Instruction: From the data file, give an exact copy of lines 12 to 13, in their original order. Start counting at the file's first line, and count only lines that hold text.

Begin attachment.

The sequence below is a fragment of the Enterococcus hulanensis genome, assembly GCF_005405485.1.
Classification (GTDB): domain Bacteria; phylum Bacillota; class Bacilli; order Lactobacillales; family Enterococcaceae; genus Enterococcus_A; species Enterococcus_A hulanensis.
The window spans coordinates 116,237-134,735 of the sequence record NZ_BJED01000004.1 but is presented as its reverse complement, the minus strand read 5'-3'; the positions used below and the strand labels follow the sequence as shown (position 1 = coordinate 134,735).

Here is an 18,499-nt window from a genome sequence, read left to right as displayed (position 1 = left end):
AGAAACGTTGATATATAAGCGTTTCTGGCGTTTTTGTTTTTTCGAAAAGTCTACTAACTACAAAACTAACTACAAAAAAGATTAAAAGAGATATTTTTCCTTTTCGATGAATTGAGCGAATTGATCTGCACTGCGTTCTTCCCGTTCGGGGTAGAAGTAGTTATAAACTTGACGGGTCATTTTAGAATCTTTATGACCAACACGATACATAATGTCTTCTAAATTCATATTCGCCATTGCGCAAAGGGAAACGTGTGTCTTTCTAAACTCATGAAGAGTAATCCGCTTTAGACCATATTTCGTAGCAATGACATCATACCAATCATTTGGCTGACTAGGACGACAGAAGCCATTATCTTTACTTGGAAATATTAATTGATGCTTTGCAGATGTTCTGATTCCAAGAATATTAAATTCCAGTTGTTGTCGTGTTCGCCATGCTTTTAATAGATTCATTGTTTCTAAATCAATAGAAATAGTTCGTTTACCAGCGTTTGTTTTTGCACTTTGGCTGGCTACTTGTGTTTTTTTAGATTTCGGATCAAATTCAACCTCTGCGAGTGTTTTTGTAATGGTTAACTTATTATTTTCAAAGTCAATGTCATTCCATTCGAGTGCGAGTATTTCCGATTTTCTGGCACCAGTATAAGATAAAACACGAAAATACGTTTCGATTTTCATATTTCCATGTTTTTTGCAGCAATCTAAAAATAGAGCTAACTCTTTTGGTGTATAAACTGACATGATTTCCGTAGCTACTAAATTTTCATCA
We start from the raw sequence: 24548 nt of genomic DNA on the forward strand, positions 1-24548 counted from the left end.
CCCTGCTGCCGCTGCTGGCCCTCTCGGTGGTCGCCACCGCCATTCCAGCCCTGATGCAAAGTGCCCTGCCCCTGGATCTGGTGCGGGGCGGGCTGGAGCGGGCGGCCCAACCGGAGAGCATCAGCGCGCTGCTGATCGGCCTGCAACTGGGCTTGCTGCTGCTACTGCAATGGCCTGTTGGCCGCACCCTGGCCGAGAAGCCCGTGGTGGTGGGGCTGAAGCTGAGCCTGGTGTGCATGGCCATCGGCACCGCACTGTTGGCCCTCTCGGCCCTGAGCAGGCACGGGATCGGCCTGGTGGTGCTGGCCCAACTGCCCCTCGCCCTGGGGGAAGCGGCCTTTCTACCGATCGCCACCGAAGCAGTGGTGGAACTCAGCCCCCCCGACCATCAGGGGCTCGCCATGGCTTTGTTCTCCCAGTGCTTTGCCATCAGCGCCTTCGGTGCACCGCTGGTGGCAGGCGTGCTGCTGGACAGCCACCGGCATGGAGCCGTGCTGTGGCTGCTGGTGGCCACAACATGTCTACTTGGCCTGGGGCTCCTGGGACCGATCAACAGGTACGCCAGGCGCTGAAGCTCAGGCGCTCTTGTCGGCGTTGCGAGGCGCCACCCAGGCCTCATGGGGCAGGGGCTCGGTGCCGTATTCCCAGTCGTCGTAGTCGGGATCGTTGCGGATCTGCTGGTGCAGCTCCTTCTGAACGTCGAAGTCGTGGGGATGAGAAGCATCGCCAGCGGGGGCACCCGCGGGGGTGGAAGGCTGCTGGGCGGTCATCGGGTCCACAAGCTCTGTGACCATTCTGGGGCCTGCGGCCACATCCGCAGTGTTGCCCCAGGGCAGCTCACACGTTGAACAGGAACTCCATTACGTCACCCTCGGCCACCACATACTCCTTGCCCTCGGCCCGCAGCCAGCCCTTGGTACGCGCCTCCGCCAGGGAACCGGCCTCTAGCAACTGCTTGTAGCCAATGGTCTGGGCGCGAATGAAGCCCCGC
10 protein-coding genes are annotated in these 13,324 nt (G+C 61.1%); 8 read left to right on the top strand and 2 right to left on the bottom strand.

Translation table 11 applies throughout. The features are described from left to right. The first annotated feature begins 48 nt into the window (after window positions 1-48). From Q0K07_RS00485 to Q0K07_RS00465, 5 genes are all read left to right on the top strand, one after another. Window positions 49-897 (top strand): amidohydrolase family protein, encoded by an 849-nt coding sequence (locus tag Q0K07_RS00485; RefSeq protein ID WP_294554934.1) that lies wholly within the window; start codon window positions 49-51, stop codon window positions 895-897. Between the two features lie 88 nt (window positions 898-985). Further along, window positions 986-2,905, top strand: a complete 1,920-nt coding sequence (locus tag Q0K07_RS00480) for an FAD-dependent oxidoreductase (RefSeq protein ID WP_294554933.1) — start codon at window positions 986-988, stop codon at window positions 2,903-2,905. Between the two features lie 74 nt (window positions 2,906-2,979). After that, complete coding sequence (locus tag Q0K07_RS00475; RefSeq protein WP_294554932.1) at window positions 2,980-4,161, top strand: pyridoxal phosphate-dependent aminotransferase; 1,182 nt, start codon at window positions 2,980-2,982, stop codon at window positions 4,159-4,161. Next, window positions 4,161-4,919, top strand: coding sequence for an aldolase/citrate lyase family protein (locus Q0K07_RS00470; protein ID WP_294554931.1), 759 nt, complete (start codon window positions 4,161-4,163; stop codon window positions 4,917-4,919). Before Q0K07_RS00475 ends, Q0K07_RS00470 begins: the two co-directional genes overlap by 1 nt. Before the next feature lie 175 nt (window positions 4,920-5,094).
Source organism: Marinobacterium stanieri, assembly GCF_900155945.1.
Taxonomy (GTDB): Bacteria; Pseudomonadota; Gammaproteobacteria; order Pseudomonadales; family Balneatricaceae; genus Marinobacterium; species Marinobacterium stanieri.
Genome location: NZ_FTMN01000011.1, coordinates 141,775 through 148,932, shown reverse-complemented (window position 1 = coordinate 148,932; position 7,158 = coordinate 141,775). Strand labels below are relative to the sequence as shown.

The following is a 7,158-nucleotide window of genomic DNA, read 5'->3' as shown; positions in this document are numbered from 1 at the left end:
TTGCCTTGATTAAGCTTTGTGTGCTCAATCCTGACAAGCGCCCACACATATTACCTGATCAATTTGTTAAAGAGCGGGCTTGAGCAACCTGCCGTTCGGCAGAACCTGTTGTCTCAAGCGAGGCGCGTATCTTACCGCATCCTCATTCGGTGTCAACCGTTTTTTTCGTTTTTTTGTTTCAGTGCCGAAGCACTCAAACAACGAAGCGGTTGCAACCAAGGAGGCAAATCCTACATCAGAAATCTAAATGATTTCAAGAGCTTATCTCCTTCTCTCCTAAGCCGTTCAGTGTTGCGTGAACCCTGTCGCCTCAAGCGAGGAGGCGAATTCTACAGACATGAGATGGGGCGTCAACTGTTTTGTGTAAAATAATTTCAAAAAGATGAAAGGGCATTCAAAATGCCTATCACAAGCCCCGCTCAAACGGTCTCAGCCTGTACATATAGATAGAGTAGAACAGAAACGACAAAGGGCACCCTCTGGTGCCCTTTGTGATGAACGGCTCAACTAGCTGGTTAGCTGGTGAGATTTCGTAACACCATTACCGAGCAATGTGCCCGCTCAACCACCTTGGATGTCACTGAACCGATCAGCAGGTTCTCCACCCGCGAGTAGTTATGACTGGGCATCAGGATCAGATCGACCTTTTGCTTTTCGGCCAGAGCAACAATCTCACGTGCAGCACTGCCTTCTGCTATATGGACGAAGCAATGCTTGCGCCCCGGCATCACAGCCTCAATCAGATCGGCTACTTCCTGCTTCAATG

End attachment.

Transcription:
Genome location: NZ_FTMN01000011.1, coordinates 141,775 through 148,932, shown reverse-complemented (window position 1 = coordinate 148,932; position 7,158 = coordinate 141,775). Strand labels below are relative to the sequence as shown.

The following is a 7,158-nucleotide window of genomic DNA, read 5'->3' as shown; positions in this document are numbered from 1 at the left end: